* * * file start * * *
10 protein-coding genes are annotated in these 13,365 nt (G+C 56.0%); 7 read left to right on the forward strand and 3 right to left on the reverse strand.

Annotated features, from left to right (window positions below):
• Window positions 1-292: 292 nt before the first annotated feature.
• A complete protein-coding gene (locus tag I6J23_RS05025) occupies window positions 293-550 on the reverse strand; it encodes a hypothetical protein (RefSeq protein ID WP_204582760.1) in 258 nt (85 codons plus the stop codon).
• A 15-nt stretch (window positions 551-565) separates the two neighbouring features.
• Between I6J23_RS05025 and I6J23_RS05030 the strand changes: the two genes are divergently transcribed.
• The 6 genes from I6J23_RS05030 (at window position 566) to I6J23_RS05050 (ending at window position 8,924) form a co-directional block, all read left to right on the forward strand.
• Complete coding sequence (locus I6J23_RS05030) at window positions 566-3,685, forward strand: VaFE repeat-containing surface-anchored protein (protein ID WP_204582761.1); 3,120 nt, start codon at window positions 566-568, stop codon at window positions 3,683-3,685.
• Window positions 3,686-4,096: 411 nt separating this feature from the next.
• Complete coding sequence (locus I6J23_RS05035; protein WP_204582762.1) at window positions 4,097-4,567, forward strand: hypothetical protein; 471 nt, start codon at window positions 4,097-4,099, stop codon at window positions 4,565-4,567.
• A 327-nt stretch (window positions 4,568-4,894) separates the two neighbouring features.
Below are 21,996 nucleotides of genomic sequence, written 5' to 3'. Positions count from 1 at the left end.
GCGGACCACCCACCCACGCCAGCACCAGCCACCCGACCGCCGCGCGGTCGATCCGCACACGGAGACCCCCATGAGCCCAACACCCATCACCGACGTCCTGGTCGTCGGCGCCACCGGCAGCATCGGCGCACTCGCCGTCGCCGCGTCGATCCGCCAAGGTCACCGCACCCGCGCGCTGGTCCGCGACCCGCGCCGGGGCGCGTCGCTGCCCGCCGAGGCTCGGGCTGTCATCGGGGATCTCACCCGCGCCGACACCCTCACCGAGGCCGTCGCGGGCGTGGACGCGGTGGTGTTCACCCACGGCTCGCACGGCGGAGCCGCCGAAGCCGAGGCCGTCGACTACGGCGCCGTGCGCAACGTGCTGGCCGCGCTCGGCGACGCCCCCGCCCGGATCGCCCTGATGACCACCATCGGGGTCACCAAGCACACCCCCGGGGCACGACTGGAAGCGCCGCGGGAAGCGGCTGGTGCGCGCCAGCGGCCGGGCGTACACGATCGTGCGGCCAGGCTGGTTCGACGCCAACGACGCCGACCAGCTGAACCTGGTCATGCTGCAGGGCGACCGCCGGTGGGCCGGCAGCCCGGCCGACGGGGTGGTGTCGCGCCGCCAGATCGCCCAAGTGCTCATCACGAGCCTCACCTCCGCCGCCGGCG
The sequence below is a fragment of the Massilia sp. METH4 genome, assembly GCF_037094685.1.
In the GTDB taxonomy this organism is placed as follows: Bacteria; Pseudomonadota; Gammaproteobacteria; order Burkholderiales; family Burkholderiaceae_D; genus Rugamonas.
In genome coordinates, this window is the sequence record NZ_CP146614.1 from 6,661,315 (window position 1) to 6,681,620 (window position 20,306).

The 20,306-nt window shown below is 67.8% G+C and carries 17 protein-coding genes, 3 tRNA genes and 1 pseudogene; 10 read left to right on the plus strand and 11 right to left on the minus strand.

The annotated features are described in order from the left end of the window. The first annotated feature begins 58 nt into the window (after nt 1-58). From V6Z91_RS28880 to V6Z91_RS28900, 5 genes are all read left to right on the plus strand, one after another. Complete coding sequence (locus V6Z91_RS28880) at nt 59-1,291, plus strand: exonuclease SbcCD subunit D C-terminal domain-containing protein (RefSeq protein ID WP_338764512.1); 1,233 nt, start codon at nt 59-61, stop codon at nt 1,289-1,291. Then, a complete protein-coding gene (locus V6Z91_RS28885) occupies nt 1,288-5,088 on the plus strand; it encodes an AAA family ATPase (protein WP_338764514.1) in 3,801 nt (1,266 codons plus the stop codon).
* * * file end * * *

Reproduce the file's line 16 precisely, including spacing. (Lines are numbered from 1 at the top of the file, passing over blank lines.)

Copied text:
In genome coordinates, this window is the sequence record NZ_CP146614.1 from 6,661,315 (window position 1) to 6,681,620 (window position 20,306).